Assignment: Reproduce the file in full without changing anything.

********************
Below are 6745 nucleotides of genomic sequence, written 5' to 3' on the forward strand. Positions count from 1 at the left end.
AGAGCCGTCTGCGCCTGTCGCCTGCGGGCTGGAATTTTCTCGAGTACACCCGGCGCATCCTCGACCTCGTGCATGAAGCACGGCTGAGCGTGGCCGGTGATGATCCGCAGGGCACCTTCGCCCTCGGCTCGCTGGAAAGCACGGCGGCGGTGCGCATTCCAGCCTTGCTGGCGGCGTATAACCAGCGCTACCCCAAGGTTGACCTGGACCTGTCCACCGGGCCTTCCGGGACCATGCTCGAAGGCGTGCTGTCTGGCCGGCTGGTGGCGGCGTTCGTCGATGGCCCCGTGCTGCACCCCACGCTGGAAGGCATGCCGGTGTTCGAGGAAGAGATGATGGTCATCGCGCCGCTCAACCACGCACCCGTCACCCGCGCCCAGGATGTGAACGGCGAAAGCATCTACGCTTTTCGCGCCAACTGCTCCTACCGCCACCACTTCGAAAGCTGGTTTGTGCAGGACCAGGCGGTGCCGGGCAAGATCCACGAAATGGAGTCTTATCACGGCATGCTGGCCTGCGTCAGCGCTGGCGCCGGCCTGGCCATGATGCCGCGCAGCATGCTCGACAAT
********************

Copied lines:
Below are 6745 nucleotides of genomic sequence, written 5' to 3' on the forward strand. Positions count from 1 at the left end.
AGAGCCGTCTGCGCCTGTCGCCTGCGGGCTGGAATTTTCTCGAGTACACCCGGCGCATCCTCGACCTCGTGCATGAAGCACGGCTGAGCGTGGCCGGTGATGATCCGCAGGGCACCTTCGCCCTCGGCTCGCTGGAAAGCACGGCGGCGGTGCGCATTCCAGCCTTGCTGGCGGCGTATAACCAGCGCTACCCCAAGGTTGACCTGGACCTGTCCACCGGGCCTTCCGGGACCATGCTCGAAGGCGTGCTGTCTGGCCGGCTGGTGGCGGCGTTCGTCGATGGCCCCGTGCTGCACCCCACGCTGGAAGGCATGCCGGTGTTCGAGGAAGAGATGATGGTCATCGCGCCGCTCAACCACGCACCCGTCACCCGCGCCCAGGATGTGAACGGCGAAAGCATCTACGCTTTTCGCGCCAACTGCTCCTACCGCCACCACTTCGAAAGCTGGTTTGTGCAGGACCAGGCGGTGCCGGGCAAGATCCACGAAATGGAGTCTTATCACGGCATGCTGGCCTGCGTCAGCGCTGGCGCCGGCCTGGCCATGATGCCGCGCAGCATGCTCGACAAT